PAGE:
Rain and wind gusts from the outer bands of tropical storm Emily struck Puerto Rico on Tuesday as the storm system gathered strength on a track that threatened the Dominican Republic and Haiti, where more than 600,000 people are still without shelter after last year's earthquake.
The rain fell hardest in western Puerto Rico, largely sparing the capital, but there were no reports of major damage or injuries and no immediate demand for the nearly 400 schools that were converted into emergency shelters around the island. Emily had been expected to bring up to15 centimetres to the island.
Gov. Luis Fortuno declared a state of emergency and most government offices were closed. Ahead of the storm, people cleared water and other emergency supplies from store shelves and tourists fled the small Puerto Rican islands of Culebra and Vieques.
With the storm more than 320 kilometres to the south in the Caribbean Sea, most of the island saw no more than sporadic gusts and showers. But the National Weather Service said up to 13 centimetres of rain had fallen in the Cabo Rojo-Mayaguez region in the island's west.
One regional airline, LIAT, cancelled flights but otherwise activity was normal at the airport and throughout most of the capital.
"It's no big deal," said Peter Morris, a 23-year-old University of Indiana student visiting the island. "I'm going to surf the day away and party all night long here, in this beautiful island."
Haiti and the Dominican Republic prone to floods
The U.S. National Hurricane Center said the storm, which had been almost stationary in the morning, was on a west track at 22 kph by early evening. The path would bring Emily's centre over Hispaniola, the island shared by Haiti and the Dominican Republic, by Wednesday evening or Thursday. Both countries, but especially Haiti, are prone to devastating floods.
Early Tuesday evening, the storm was about 265 kilometres south of San Juan, Puerto Rico. It had maximum sustained winds of 85 km/h. U.S. forecasters said some slight strengthening was possible before the storm's centre passed over the mountains of Hispaniola.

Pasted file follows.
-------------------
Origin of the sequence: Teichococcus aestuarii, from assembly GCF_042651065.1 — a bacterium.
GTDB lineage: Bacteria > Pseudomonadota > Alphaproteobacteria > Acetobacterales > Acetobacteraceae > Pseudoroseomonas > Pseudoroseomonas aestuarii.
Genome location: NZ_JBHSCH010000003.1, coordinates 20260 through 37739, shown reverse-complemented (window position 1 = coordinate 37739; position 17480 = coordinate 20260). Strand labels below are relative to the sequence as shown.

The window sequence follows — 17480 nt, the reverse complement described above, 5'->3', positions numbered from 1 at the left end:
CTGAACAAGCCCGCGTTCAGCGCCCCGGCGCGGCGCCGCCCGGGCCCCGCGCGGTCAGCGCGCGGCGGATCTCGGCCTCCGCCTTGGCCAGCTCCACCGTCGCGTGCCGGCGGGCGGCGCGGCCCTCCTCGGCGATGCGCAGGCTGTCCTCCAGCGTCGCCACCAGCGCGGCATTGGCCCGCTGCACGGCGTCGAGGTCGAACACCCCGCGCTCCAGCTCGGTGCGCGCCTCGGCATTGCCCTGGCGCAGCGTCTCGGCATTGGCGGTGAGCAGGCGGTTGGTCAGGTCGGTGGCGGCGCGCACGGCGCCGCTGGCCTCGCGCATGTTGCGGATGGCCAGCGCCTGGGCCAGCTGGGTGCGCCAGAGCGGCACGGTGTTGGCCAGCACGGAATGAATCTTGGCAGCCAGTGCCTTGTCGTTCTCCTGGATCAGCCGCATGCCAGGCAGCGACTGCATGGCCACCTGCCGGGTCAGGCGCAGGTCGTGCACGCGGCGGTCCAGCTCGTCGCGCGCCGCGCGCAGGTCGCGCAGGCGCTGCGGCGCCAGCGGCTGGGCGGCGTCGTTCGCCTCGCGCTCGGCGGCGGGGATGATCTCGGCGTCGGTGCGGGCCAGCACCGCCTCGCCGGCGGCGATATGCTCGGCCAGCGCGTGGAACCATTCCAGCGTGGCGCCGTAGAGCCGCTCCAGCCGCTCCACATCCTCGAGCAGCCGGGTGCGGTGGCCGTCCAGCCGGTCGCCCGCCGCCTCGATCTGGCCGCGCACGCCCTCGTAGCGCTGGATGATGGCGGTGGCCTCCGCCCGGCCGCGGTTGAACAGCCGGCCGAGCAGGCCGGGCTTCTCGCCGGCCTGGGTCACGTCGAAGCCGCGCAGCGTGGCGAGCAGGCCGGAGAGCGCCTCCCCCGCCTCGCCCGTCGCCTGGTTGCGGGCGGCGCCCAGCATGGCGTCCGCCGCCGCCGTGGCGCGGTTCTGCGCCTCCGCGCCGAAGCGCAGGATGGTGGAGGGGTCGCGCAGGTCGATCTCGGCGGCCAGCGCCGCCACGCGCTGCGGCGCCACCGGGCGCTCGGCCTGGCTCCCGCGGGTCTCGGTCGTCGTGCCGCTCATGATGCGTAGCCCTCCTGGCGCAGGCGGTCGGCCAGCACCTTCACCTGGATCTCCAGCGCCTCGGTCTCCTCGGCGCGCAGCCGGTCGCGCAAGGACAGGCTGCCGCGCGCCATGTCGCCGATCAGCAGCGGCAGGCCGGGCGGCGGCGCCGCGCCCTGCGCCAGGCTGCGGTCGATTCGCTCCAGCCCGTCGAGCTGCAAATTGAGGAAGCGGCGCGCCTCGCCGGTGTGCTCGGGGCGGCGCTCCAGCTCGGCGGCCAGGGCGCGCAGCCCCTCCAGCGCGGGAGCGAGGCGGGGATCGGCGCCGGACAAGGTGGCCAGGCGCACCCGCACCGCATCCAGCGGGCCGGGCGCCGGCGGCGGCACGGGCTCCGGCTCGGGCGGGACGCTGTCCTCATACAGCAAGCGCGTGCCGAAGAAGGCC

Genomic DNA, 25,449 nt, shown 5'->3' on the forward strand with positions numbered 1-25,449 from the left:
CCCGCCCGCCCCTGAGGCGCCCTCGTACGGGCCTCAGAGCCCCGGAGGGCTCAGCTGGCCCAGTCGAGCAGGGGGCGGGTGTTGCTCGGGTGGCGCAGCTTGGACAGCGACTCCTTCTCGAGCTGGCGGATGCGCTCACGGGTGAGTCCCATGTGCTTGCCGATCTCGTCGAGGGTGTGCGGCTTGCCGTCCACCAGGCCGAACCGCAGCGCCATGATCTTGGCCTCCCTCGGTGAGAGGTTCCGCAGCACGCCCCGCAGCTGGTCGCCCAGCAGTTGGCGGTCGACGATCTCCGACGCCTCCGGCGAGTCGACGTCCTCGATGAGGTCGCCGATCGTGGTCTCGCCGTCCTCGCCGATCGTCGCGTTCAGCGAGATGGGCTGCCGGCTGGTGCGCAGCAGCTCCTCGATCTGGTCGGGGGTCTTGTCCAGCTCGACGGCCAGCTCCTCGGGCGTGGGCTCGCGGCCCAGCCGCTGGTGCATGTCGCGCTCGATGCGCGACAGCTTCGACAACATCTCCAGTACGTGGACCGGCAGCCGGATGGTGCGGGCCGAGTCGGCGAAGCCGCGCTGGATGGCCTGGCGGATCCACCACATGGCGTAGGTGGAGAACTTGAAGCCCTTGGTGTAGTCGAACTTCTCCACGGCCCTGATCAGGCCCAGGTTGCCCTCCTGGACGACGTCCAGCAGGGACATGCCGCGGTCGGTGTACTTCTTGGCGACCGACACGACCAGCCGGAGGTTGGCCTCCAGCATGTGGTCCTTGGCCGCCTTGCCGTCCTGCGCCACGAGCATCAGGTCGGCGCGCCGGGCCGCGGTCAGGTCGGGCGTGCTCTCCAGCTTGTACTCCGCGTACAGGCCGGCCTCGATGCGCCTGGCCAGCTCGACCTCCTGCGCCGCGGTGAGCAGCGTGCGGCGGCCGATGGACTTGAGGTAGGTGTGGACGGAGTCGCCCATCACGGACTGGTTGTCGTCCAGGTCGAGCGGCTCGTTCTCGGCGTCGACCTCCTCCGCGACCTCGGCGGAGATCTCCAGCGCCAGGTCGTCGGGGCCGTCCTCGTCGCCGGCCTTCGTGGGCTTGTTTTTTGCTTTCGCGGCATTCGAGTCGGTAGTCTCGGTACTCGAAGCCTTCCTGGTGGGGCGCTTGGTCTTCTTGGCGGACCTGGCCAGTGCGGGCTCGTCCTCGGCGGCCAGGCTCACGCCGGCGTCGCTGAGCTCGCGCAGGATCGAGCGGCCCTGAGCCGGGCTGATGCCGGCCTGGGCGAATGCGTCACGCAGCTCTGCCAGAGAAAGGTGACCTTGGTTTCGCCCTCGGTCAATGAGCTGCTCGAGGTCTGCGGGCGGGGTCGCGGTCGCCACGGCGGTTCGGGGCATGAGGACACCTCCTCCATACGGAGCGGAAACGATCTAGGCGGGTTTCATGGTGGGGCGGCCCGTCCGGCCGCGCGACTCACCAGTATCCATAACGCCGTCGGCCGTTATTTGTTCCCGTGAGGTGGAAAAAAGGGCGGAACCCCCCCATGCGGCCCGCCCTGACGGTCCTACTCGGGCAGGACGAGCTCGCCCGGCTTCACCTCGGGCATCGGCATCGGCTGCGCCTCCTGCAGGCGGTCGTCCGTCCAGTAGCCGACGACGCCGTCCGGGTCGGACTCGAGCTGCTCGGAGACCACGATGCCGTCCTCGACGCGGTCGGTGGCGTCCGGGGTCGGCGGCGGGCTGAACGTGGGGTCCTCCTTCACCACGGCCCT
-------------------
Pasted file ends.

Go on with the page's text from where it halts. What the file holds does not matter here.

Civil defence officials and the military in the Dominican Republic have already begun moving people out of high-risk zones ahead of the storm. Haitian authorities urged people to conserve food and safeguard their belongings.
'We receive these messages and yet we still don't have anywhere to go.' —Alexis Boucher
In Haiti's capital of Port-au-Prince, Jislaine Jean-Julien, a 37-year-old street merchant displaced by the January 2010 earthquake, said she was praying the storm would pass her flimsy tent without knocking it over.
"For now, God is the only saviour for me," Jean-Julien said at the edge of a crowded encampment facing the quake-destroyed National Palace. "I would go some place else if I could but I have no place else to go."
Haitian emergency authorities set aside a fleet of 22 large white buses in the event they needed to evacuate people from flooded areas. Emergency workers would then bus the people to dozens of schools, churches and other buildings that will serve as shelters.
"We're working day and night to be able to respond quickly in case we have any disasters," said Marie Alta Jean-Baptiste, director of Haiti's Civil Protection Agency.
Emergency workers, both Haitian and foreign, also sent out text messages to cellphone users, alerting them to the approaching storm and to take precautions such as staying with friends or relatives if that were an option.
Such advisories are not uncommon but few in Haiti have the means to heed them because of the crushing poverty.
"This is not the first time we've heard these messages," said Alexis Boucher, a 29-year-old man who lives in Place Boyer, a public square that became a camp after the earthquake. "We receive these messages and yet we still don't have anywhere to go."
UN notifies troops
The United Nations peacekeeping force in Haiti notified its 11,500 troops to be on standby in case they need to respond, said Sylvie Van Den Wildenberg, a spokeswoman for the UN peacekeeping mission. The International Federation of Red Cross and Red Crescent Societies, too, put emergency teams on standby, who have access to relief supplies already in place for up to 125,000 people in seaside towns throughout the country.
In the Dominican Republic's southern tourist districts, workers at hotels and restaurants gathered up umbrellas, tables, chairs, and anything else that might be blown away.
Capt. Frank Castillo, dock master of the Marina Casa de Campo in the southeastern tourist city of La Romana, and his crew helped boat owners secure their vessels in slips or pull them ashore.
In the U.S. Virgin Islands, the government said it would not open emergency shelters on Tuesday afternoon since storm tracking information indicated that the U.S. territory would not get hit by damaging winds or heavy rainfall.
So far, the storm had not caused major problems passing through the Caribbean, just minor ones. It forced the postponement until the weekend of the annual Carnival parade and caused mudslides and local flooding in Dominica.
A tropical storm warning was in effect for Puerto Rico, Vieques, Culebra, the Dominican Republic and Haiti. A tropical storm watch was in effect for the U.S. Virgin Islands, the southeast Bahamas, and the Turks and Caicos Islands.